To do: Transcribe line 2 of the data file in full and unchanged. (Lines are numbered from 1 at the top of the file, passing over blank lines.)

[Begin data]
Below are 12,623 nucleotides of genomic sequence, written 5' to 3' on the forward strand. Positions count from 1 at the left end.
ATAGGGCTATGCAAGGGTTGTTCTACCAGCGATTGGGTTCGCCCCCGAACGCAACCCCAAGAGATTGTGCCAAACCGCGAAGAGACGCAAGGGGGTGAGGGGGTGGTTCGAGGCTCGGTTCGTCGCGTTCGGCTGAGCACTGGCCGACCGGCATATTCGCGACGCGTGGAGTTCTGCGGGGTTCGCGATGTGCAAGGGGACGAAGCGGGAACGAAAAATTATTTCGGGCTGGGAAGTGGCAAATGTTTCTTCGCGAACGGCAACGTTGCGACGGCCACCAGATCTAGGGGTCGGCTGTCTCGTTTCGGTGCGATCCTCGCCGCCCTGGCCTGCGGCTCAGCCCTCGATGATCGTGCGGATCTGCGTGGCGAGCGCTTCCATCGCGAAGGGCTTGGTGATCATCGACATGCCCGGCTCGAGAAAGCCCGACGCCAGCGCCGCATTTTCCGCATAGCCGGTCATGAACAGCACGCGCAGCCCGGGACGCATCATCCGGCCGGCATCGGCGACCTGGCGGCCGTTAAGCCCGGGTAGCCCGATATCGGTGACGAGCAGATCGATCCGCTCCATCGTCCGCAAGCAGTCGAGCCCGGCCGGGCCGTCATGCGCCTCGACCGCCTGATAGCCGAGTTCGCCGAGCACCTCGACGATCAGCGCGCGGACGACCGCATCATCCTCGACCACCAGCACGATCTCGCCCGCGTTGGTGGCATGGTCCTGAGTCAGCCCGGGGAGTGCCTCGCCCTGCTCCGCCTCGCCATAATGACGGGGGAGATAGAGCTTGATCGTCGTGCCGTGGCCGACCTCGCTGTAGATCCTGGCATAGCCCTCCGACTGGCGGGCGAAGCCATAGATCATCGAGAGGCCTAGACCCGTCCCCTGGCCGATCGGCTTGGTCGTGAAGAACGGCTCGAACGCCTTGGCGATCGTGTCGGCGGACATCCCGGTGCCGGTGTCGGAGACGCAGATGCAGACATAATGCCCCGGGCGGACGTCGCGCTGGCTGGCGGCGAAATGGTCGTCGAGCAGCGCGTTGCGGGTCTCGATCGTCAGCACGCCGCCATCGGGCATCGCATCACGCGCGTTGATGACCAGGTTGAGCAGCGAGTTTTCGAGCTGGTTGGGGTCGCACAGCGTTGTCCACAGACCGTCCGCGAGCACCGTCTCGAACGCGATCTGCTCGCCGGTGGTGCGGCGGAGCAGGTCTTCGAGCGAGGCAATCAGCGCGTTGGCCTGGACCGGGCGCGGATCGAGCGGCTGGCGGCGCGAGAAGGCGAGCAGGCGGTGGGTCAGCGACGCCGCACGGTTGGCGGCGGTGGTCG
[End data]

ATAGGGCTATGCAAGGGTTGTTCTACCAGCGATTGGGTTCGCCCCCGAACGCAACCCCAAGAGATTGTGCCAAACCGCGAAGAGACGCAAGGGGGTGAGGGGGTGGTTCGAGGCTCGGTTCGTCGCGTTCGGCTGAGCACTGGCCGACCGGCATATTCGCGACGCGTGGAGTTCTGCGGGGTTCGCGATGTGCAAGGGGACGAAGCGGGAACGAAAAATTATTTCGGGCTGGGAAGTGGCAAATGTTTCTTCGCGAACGGCAACGTTGCGACGGCCACCAGATCTAGGGGTCGGCTGTCTCGTTTCGGTGCGATCCTCGCCGCCCTGGCCTGCGGCTCAGCCCTCGATGATCGTGCGGATCTGCGTGGCGAGCGCTTCCATCGCGAAGGGCTTGGTGATCATCGACATGCCCGGCTCGAGAAAGCCCGACGCCAGCGCCGCATTTTCCGCATAGCCGGTCATGAACAGCACGCGCAGCCCGGGACGCATCATCCGGCCGGCATCGGCGACCTGGCGGCCGTTAAGCCCGGGTAGCCCGATATCGGTGACGAGCAGATCGATCCGCTCCATCGTCCGCAAGCAGTCGAGCCCGGCCGGGCCGTCATGCGCCTCGACCGCCTGATAGCCGAGTTCGCCGAGCACCTCGACGATCAGCGCGCGGACGACCGCATCATCCTCGACCACCAGCACGATCTCGCCCGCGTTGGTGGCATGGTCCTGAGTCAGCCCGGGGAGTGCCTCGCCCTGCTCCGCCTCGCCATAATGACGGGGGAGATAGAGCTTGATCGTCGTGCCGTGGCCGACCTCGCTGTAGATCCTGGCATAGCCCTCCGACTGGCGGGCGAAGCCATAGATCATCGAGAGGCCTAGACCCGTCCCCTGGCCGATCGGCTTGGTCGTGAAGAACGGCTCGAACGCCTTGGCGATCGTGTCGGCGGACATCCCGGTGCCGGTGTCGGAGACGCAGATGCAGACATAATGCCCCGGGCGGACGTCGCGCTGGCTGGCGGCGAAATGGTCGTCGAGCAGCGCGTTGCGGGTCTCGATCGTCAGCACGCCGCCATCGGGCATCGCATCACGCGCGTTGATGACCAGGTTGAGCAGCGAGTTTTCGAGCTGGTTGGGGTCGCACAGCGTTGTCCACAGACCGTCCGCGAGCACCGTCTCGAACGCGATCTGCTCGCCGGTGGTGCGGCGGAGCAGGTCTTCGAGCGAGGCAATCAGCGCGTTGGCCTGGACCGGGCGCGGATCGAGCGGCTGGCGGCGCGAGAAGGCGAGCAGGCGGTGGGTCAGCGACGCCGCACGGTTGGCGGCGGTGGTCG